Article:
Nutrition – Skimo Fueling

Nutrition strategies during a Speed Traverse or Skimo Race.

Dscn2902I wanted to detemine the optimal fueling strategy for an upcoming attempt at a fast – in a day – speed ski traverse. This is an approximately 4-6 hour effort with significant time spent climbing. Saturday’s attempt at the Garibaldi Neve is a good example of pace for a trip like this. My average HR was 145bpm overall but closer to the 160-165 range when skinning. A 4-hour effort that cost me around 2500 kCal according to my Suunto t6d. That translates to burning around 625kcal per hour. With longer or harder ascent sections, it could easily be in the 650-675 kcal/Hr mark.

With 650kCal/hr as a benchmark of energy expenditure we can start thinking about calorie replacement. It would be incredibly difficult to consume this same amount while exercising. For reference, that would be 6.5 GU packs per hour or 32.5 GUs over the entire 5-hour effort. This would be expensive (~$70), not to mention disgusting. I feel like I have a better stomach than most for Gel but this would be too much.  Another factor is important here as well: the ability of our body to break down and absorb carbohydrates and other food energy as calories
Sugars, be they simple mono- and disaccharides (like fructose) or complex polysaccharides (maltodextrin), are all broken down into their smallest component, glucose, and absorbed in the digestive tract. The rate that food leaves our stomach and is absorbed in the intestine is determined by a number of factors. An optimal rate of gastric emptying is characterized by increased stomach volume, low calorie content and osmolality of the solution in the stomach, moderate exercise intensity, and proper hydration as well as other factors. Low to moderate levels of carbohydrates and sodium, and isotonic fluids both contribute to optimal intestinal absorption.

Dscn4228In order to maintain ideal stomach volume and proper levels of hydration, it is reccomended to drink 400-600ml fluid prior to exercise and 125-250ml every 15 min during exercise. Higher levels of hydration could result in hypernaturemia where electrolytes become too dilute. During a 6-hour ski race, 1 liter of water per hour is a bit high. The lower end of the reccomendation at 125ml/15min (0.5L/hr)  or a total of about 3 liters is a little more reasonable. If the last hour of the event is a descent, another 0.5 L can be cut from the pack.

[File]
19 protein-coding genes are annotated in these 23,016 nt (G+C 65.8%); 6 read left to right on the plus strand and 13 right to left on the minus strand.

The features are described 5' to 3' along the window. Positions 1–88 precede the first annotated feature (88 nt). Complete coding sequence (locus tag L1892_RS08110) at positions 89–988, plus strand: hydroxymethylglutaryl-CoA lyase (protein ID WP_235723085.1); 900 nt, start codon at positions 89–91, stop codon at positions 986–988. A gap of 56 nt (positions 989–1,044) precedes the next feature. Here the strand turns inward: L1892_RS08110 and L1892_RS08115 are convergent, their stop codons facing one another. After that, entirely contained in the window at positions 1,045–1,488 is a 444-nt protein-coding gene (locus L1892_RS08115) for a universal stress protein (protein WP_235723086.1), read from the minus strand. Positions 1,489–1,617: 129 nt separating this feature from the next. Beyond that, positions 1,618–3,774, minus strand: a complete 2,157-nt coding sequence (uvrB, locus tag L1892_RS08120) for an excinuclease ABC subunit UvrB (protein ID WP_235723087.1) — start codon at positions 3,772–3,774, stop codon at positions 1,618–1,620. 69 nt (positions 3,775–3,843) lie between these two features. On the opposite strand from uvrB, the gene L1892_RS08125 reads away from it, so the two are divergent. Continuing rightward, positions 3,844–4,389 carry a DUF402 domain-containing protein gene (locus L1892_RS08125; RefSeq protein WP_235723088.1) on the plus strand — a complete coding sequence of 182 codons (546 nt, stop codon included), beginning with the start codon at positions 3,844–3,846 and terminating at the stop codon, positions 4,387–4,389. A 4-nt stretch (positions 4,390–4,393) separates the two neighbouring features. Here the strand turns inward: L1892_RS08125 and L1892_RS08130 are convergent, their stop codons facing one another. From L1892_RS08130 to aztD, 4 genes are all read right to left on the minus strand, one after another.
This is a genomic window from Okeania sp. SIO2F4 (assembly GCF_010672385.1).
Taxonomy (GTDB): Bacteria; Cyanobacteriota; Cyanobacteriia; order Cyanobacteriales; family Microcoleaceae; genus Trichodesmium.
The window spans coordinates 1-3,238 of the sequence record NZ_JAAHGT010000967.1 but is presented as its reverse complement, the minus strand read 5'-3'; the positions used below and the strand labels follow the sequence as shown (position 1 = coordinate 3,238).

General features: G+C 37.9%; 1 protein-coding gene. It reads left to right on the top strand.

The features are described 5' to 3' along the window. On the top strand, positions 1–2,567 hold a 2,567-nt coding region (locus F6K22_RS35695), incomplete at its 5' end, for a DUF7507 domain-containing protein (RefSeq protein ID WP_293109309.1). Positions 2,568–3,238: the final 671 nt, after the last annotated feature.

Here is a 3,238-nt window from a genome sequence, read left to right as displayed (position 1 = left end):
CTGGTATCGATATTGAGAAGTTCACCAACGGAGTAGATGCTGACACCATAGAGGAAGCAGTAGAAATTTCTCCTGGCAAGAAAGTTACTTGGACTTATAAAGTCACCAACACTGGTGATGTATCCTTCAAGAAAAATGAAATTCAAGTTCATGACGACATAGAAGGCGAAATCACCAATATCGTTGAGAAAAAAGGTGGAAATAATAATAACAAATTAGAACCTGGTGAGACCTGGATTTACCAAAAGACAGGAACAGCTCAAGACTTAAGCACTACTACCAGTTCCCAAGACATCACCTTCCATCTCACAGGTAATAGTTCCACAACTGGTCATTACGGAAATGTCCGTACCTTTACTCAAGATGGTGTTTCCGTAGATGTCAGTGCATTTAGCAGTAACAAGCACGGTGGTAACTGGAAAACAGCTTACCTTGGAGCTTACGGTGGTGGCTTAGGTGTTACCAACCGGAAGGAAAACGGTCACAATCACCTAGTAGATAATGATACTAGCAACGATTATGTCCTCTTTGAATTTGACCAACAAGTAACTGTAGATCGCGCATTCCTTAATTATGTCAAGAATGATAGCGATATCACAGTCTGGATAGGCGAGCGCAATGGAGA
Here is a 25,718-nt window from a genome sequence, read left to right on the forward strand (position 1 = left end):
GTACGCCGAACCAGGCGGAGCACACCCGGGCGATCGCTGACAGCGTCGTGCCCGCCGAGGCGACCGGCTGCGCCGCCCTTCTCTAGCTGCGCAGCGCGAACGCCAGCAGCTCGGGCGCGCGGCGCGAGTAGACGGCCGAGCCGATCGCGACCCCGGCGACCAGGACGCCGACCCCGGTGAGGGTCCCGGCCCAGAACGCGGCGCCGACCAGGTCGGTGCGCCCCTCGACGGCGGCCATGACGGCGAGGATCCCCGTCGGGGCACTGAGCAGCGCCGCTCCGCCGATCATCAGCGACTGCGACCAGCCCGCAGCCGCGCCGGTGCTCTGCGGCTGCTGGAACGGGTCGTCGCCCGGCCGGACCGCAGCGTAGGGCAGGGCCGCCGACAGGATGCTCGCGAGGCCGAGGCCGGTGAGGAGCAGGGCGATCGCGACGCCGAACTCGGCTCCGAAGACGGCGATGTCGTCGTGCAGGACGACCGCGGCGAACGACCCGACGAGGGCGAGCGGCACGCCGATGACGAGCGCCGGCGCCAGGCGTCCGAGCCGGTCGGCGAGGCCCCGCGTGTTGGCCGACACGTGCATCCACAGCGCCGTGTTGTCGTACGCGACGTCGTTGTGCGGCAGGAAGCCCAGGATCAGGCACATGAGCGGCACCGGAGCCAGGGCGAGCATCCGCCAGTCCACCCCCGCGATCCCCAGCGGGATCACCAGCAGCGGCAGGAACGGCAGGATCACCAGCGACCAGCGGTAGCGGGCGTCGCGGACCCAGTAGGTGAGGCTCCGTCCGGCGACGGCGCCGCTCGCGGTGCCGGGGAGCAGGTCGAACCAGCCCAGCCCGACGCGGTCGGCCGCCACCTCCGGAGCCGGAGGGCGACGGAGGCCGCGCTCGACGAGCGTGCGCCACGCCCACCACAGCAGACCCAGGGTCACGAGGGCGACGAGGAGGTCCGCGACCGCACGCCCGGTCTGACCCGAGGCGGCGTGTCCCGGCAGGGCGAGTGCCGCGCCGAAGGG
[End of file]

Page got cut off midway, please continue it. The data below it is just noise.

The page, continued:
4-5 kcal/min (or 240-300 kcal/hr) appears to be a good guideline for maximizing caloric intake without surpassing the emptying capacity of the stomach or the absorption capacity of the intestine but still may be a bit high for palatability. This equates to 60-75 grams/hr of carbohydrate; an appropriate amount when matched with the fluid intake recommendations given above.

Based off these reccomendations, I will aim to carry 2.5L water, 1200 total kcal of GU Gels and Chomps, and a sandwich (to help keep my stomach from rumbling). These recommendations may not translate well to every sport. Runners might find that these volumes cause stomach issues. I think this would serve as a good base strategy for long-distance mountain bike events like the Chequamegon Fat Tire or similar.

One thought on “Nutrition – Skimo Fueling

  • As I’ve aged I notice I sweat considerably more than in my 20’s and crave more water. I also feel that when I drink more and use electrolyte I recover faster. For long days ski mountaineering days (>12hr) I’m carrying upwards of 4l which sure is a ton of weight. Any tips on day length/water volume and cost/benefit of carrying fuel and stove and melting? The time penalty of melting does not seem ideal either.

    Do you carry on with a .5L/hr even for long day? 6+litres seems over the top.

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